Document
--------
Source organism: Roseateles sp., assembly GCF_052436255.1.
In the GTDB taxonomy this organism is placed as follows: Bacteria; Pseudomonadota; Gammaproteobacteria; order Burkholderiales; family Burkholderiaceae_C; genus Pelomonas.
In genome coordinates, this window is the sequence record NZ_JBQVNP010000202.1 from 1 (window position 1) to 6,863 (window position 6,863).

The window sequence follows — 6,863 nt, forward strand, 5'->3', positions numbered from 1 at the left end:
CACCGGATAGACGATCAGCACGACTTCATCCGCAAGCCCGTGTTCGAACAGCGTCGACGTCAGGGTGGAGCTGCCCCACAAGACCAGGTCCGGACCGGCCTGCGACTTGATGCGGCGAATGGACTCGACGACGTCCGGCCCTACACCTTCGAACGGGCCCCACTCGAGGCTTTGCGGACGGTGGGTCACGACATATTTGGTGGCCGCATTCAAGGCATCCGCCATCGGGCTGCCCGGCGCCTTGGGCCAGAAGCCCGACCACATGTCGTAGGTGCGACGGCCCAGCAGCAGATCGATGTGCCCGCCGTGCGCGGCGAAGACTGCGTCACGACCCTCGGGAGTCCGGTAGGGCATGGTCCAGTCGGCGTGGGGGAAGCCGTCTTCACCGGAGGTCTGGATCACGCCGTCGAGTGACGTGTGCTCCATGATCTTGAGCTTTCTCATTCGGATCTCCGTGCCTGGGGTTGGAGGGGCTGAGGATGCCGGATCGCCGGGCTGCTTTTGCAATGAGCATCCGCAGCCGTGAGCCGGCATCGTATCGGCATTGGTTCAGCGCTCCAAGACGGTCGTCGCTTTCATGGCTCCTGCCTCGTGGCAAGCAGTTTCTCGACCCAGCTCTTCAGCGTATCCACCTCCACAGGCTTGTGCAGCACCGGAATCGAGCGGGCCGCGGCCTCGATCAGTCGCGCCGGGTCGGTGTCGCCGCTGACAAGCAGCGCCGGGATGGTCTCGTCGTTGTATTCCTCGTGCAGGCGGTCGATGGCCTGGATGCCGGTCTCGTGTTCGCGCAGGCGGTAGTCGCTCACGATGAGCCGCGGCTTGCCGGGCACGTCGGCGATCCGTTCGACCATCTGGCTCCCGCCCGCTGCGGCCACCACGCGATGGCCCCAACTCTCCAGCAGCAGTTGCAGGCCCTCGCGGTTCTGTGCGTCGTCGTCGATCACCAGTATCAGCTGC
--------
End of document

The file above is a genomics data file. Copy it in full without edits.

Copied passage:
Source organism: Roseateles sp., assembly GCF_052436255.1.
In the GTDB taxonomy this organism is placed as follows: Bacteria; Pseudomonadota; Gammaproteobacteria; order Burkholderiales; family Burkholderiaceae_C; genus Pelomonas.
In genome coordinates, this window is the sequence record NZ_JBQVNP010000202.1 from 1 (window position 1) to 6,863 (window position 6,863).

The window sequence follows — 6,863 nt, forward strand, 5'->3', positions numbered from 1 at the left end:
CACCGGATAGACGATCAGCACGACTTCATCCGCAAGCCCGTGTTCGAACAGCGTCGACGTCAGGGTGGAGCTGCCCCACAAGACCAGGTCCGGACCGGCCTGCGACTTGATGCGGCGAATGGACTCGACGACGTCCGGCCCTACACCTTCGAACGGGCCCCACTCGAGGCTTTGCGGACGGTGGGTCACGACATATTTGGTGGCCGCATTCAAGGCATCCGCCATCGGGCTGCCCGGCGCCTTGGGCCAGAAGCCCGACCACATGTCGTAGGTGCGACGGCCCAGCAGCAGATCGATGTGCCCGCCGTGCGCGGCGAAGACTGCGTCACGACCCTCGGGAGTCCGGTAGGGCATGGTCCAGTCGGCGTGGGGGAAGCCGTCTTCACCGGAGGTCTGGATCACGCCGTCGAGTGACGTGTGCTCCATGATCTTGAGCTTTCTCATTCGGATCTCCGTGCCTGGGGTTGGAGGGGCTGAGGATGCCGGATCGCCGGGCTGCTTTTGCAATGAGCATCCGCAGCCGTGAGCCGGCATCGTATCGGCATTGGTTCAGCGCTCCAAGACGGTCGTCGCTTTCATGGCTCCTGCCTCGTGGCAAGCAGTTTCTCGACCCAGCTCTTCAGCGTATCCACCTCCACAGGCTTGTGCAGCACCGGAATCGAGCGGGCCGCGGCCTCGATCAGTCGCGCCGGGTCGGTGTCGCCGCTGACAAGCAGCGCCGGGATGGTCTCGTCGTTGTATTCCTCGTGCAGGCGGTCGATGGCCTGGATGCCGGTCTCGTGTTCGCGCAGGCGGTAGTCGCTCACGATGAGCCGCGGCTTGCCGGGCACGTCGGCGATCCGTTCGACCATCTGGCTCCCGCCCGCTGCGGCCACCACGCGATGGCCCCAACTCTCCAGCAGCAGTTGCAGGCCCTCGCGGTTCTGTGCGTCGTCGTCGATCACCAGTATCAGCTGC